Serum fT 3 and fT 4 were determined following the principle of labeled antibody, known as competition assay. Thyroid stimulating hormone was estimated by using radioimmune assay (RIA). Serum lipids were measured by applying enzymatic colorimetric method (CHOD-PAP and GPO-PAP), using commercially available kit provided by Roche Diagnostic by using semi automatic analyzer Merck 20016,17. The reagents used for HDL-C and LDL-C homogenous enzymatic calorimetric assay were obtained from Roche diagnostics US, using Cobs C - III analyzer that automatically calculates the analyst concentration of each sample. Wilson's formula has been used for the calculation of very low density lipoprotein cholesterol (VLDL-C)18.

The Software SPSS version 16 was used for data analysis. The level of significance chosen was 0.05. The difference was considered as statistically significant if p-value was <0.05. Coefficient of correlation (r) was also calculated. The correlation value was calculated between two parameters i-e subclinical thyroid disorder and serum lipid profile. When the r - value was nearer to +1 the correlation was considered as strongly positive, and if the "r" was negative the correlation was also negative, however if "r" was 1 the correlation was considered as perfect correlation.

RESULTS

Out of total 30 subjects, 9 were of SCH-I and 21 were of SCH-II. Results in figure 1 showed both male and female subjects of sub-clinical hypothyroid and sub-clinical hyperthyroid cases distributed on the basis of age groups. A greater prevalence (70%) of sub-clinical hyperthyroidism is shown by the patients in the age group 21- 50 years. For sub-clinical hypothyroidism the prevalence was (30%) for the same age group.

The thyroid hormones were compared with sub clinical hypothyroid and sub-clinical hyperthyroid subjects. The association was found to be statistically significant only in case of thyroxin. Negative correlation of thyroid function tests with sub-clinical hypothyroidism and sub-clinical hyperthyroidism was observed, as shown in table 1.

Table 1: Comparison of TFTs with SCH-I and SCH-II

Laboratory###SCH-I (n=09)###SCH-II (n=21)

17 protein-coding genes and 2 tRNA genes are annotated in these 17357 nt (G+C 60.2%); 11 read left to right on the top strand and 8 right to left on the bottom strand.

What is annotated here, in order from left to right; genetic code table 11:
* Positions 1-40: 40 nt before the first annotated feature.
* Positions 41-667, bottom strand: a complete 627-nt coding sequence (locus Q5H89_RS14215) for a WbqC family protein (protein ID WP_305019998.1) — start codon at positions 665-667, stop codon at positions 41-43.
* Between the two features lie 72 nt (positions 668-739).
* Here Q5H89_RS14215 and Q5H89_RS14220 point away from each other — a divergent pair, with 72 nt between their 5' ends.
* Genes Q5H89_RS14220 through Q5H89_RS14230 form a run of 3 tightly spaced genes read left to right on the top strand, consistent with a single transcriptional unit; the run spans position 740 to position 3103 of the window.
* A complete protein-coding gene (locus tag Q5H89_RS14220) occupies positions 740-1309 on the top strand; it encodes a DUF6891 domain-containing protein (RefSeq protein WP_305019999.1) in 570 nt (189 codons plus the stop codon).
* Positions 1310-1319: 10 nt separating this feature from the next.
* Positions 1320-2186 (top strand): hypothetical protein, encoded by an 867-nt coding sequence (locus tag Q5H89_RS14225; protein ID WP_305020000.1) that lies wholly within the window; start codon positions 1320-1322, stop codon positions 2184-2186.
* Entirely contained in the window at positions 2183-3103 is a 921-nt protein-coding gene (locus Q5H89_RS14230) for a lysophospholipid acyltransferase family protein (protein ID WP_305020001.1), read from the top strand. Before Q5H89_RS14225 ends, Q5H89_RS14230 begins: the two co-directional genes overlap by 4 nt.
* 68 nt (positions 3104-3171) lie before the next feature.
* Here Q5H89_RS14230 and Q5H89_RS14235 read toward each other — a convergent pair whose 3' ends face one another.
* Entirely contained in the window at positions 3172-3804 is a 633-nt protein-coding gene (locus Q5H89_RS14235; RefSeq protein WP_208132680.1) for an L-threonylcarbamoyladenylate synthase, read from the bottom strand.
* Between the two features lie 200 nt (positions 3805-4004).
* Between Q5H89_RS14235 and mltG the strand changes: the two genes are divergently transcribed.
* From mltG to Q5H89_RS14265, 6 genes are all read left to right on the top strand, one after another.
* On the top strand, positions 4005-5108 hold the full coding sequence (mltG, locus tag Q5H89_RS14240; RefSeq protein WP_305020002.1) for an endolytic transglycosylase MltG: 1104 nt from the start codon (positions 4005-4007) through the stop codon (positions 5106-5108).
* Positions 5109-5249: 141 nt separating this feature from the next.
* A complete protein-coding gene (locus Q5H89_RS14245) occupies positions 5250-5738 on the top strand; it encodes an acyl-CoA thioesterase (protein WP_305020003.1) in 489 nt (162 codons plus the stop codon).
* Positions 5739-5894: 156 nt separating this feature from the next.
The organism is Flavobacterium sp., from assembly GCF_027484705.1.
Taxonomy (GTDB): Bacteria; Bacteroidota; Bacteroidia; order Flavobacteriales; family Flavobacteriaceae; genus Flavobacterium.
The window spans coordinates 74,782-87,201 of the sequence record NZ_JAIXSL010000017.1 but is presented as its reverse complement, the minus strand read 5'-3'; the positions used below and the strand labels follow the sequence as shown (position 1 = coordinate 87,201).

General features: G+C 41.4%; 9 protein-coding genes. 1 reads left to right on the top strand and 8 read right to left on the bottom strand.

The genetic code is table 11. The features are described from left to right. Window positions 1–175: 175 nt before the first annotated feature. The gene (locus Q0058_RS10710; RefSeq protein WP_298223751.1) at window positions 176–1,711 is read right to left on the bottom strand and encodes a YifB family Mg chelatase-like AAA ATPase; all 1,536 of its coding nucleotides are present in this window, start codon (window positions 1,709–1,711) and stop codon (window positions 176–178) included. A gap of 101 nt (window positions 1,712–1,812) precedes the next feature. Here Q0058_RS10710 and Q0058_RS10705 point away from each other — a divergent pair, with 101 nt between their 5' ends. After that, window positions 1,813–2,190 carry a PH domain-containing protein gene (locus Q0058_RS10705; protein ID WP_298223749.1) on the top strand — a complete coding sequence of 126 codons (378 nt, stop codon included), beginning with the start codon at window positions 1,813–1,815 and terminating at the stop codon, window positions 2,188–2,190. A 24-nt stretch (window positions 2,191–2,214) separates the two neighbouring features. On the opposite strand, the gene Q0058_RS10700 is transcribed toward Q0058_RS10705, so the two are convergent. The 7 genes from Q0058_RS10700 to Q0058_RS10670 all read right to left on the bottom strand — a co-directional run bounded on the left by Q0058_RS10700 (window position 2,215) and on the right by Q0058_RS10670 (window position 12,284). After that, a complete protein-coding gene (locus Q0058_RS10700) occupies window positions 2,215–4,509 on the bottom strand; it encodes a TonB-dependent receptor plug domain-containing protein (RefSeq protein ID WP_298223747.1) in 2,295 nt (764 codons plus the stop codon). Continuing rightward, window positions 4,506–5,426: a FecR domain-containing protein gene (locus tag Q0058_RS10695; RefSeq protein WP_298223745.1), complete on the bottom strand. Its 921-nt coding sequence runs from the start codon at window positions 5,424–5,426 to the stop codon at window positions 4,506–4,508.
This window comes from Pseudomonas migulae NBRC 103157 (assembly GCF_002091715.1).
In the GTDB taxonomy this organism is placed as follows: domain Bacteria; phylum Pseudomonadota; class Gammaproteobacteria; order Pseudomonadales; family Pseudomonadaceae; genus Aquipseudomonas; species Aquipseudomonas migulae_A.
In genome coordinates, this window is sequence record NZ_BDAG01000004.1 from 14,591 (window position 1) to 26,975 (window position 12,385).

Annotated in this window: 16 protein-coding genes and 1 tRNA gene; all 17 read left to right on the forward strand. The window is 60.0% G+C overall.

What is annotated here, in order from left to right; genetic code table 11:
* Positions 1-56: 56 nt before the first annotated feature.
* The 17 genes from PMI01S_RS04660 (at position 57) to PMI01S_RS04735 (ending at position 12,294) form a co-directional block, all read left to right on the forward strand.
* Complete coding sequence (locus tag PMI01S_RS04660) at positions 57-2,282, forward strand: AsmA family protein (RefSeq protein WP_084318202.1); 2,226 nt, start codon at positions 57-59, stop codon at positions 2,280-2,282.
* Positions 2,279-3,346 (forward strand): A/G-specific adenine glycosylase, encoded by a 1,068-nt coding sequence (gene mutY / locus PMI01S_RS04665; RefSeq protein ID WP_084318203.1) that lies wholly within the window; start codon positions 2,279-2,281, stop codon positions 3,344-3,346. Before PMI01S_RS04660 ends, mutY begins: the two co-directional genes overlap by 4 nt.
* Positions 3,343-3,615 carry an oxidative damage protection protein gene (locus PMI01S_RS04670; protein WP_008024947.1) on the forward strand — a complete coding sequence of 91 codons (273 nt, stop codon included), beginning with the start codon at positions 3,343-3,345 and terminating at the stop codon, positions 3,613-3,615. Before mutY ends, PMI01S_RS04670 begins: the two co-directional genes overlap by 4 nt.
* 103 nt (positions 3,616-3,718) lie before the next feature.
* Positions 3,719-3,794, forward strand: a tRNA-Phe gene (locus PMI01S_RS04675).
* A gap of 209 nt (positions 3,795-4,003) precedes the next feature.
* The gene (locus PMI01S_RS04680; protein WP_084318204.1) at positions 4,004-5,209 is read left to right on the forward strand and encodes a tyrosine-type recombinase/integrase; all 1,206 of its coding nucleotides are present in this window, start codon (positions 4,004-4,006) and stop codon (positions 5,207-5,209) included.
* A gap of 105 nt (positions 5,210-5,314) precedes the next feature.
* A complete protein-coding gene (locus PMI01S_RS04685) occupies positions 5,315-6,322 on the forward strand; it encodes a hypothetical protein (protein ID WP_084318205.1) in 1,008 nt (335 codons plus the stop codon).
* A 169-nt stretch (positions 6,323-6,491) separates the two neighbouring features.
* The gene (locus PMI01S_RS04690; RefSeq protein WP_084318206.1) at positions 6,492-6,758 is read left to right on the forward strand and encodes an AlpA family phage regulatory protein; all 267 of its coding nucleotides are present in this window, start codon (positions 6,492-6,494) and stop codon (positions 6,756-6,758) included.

Results###Min###Max###Mean+- SD###Min###Max###Mean +- SD###r###P value

n=30

T3(pmol/L)###2.60###5.10###4.10+- 0.91###3.10###5.90###4.26 +- 0.85###-0.437[?]###0.506[?]

T4(pmol/L)###11.20###19.00###13.76+- 2.65###13.70###23.00###18.74 +- 3.09###-0.591[?]###0.002*

TSH(uIU/ml)###51.0###51.0###51.0###0.001###0.001###0.001###NA###NA

Total cholesterol (TC) was 194.67 +-34.81 in (SCH-I) and 151.29 +-35.22 in (SCH-II); low density lipoprotein cholesterol (LDL-C) was 146.56 +-47.6 in (SCH-I) and 89.48 +-27.15 in (SCH-II); triglycerides (TG) were 91.89 +-33.62 in (SCH-I) and 125.62 +-68.98 in (SCH-II). Serum TC and LDL-C levels were significantly high in SCH-I (p values 0.033 and 0.029 respectively). In case of SCH-I significant differences were observed with lipid parameters i-e, TC and lipoproteins (low density) whereas, SCH-II has non-significant differences with all the lipid parameters (table 2).

Table 2: Comparison of lipid profile with SCH-I and SCH-II

Laboratory###SCH-I (n=09)###SCH-II (n=21)

Results###Min###Max###Mean###SD###P value###Min###Max###Mean###SD###P value

n=30

TC###137.0###240.0###194.67###34.81###0.033*###70.0###211.0###151.29###35.227###0.452[?]

HDL-C###17.0###67.0###40.49###14.74###0.723[?]###12.0###61.20###37.76###15.15###0.663[?]

Lipid Profile

LDL-C###83.0###217.0###146.56###47.6###0.029*###39.0###132.00###89.48###27.15###0.653[?]

VLDL-C###5.2###27.8###18.38###6.72###0.633[?]###5.6###55.0###25.12###13.79###0.777[?]

TG###26.0###139.0###91.89###33.62###0.712[?]###28.0###275.0###125.62###68.98###0.777[?]

Serum TC, LDL-C, VLDL-C and TG levels were negatively correlated with STD (r values-0.601, -0.533, -0.401 and -0.401 respectively).Only high density lipoprotein cholesterol had a positive relationship when compared with sub-clinical hypothyroidism and hyperthyroidism (table 3).

Table 3: Correlations of lipid profile with SCH-I and SCH-II

Laboratory###SCH-I (n=09)###SCH-II (n=21)

Results###Min###Max###Mean###SD###Min###Max###Mean###SD###r

n=30

TC###137.0###240.0###194.67###34.81###70.0###211.0###151.29###35.227###-0.601[?]

HDL-C###17. 0###67.0###40.49###14.74###12.00###61.20###37.76###15.15###0.735*

Lipid Profile

LDL-C###83. 0###217.0###146.56###47.6###39.00###132.00###89.48###27.15###-0.533[?]

VLDL-C###5. 2###27. 8###18.38###6.72###5. 6###55.0###25.12###13.79###-0.141[?]